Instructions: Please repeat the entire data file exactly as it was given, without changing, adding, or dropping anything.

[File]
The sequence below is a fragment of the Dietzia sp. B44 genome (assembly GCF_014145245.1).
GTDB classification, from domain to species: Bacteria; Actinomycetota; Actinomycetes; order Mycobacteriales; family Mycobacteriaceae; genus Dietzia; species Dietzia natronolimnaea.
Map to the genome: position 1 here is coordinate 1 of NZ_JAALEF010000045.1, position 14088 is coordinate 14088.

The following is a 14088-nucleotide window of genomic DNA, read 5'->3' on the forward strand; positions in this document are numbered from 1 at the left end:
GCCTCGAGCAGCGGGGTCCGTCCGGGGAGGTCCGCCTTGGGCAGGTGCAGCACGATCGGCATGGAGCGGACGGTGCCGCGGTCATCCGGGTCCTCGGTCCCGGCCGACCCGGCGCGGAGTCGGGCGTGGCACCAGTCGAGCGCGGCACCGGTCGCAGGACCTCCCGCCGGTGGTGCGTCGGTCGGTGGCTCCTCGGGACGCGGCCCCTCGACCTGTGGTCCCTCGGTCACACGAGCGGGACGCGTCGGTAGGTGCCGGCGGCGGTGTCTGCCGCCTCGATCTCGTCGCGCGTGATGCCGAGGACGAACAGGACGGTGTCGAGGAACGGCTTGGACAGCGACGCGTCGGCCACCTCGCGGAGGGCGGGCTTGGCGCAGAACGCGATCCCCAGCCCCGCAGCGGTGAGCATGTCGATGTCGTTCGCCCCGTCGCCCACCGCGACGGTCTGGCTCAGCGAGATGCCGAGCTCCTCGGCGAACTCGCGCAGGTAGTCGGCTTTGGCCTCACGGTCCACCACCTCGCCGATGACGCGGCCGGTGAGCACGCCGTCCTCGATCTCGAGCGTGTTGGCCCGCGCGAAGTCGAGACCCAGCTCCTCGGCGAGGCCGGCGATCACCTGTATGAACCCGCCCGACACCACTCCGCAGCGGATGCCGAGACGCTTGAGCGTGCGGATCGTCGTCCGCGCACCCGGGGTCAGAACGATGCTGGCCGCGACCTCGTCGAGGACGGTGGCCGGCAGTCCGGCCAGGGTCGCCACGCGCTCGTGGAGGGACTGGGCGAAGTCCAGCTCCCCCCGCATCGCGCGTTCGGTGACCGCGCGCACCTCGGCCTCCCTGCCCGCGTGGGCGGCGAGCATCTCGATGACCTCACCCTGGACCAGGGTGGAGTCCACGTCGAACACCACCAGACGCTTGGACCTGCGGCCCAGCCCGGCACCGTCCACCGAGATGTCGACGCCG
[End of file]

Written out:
The sequence below is a fragment of the Dietzia sp. B44 genome (assembly GCF_014145245.1).
GTDB classification, from domain to species: Bacteria; Actinomycetota; Actinomycetes; order Mycobacteriales; family Mycobacteriaceae; genus Dietzia; species Dietzia natronolimnaea.
Map to the genome: position 1 here is coordinate 1 of NZ_JAALEF010000045.1, position 14088 is coordinate 14088.

The following is a 14088-nucleotide window of genomic DNA, read 5'->3' on the forward strand; positions in this document are numbered from 1 at the left end:
GCCTCGAGCAGCGGGGTCCGTCCGGGGAGGTCCGCCTTGGGCAGGTGCAGCACGATCGGCATGGAGCGGACGGTGCCGCGGTCATCCGGGTCCTCGGTCCCGGCCGACCCGGCGCGGAGTCGGGCGTGGCACCAGTCGAGCGCGGCACCGGTCGCAGGACCTCCCGCCGGTGGTGCGTCGGTCGGTGGCTCCTCGGGACGCGGCCCCTCGACCTGTGGTCCCTCGGTCACACGAGCGGGACGCGTCGGTAGGTGCCGGCGGCGGTGTCTGCCGCCTCGATCTCGTCGCGCGTGATGCCGAGGACGAACAGGACGGTGTCGAGGAACGGCTTGGACAGCGACGCGTCGGCCACCTCGCGGAGGGCGGGCTTGGCGCAGAACGCGATCCCCAGCCCCGCAGCGGTGAGCATGTCGATGTCGTTCGCCCCGTCGCCCACCGCGACGGTCTGGCTCAGCGAGATGCCGAGCTCCTCGGCGAACTCGCGCAGGTAGTCGGCTTTGGCCTCACGGTCCACCACCTCGCCGATGACGCGGCCGGTGAGCACGCCGTCCTCGATCTCGAGCGTGTTGGCCCGCGCGAAGTCGAGACCCAGCTCCTCGGCGAGGCCGGCGATCACCTGTATGAACCCGCCCGACACCACTCCGCAGCGGATGCCGAGACGCTTGAGCGTGCGGATCGTCGTCCGCGCACCCGGGGTCAGAACGATGCTGGCCGCGACCTCGTCGAGGACGGTGGCCGGCAGTCCGGCCAGGGTCGCCACGCGCTCGTGGAGGGACTGGGCGAAGTCCAGCTCCCCCCGCATCGCGCGTTCGGTGACCGCGCGCACCTCGGCCTCCCTGCCCGCGTGGGCGGCGAGCATCTCGATGACCTCACCCTGGACCAGGGTGGAGTCCACGTCGAACACCACCAGACGCTTGGACCTGCGGCCCAGCCCGGCACCGTCCACCGAGATGTCGACGCCG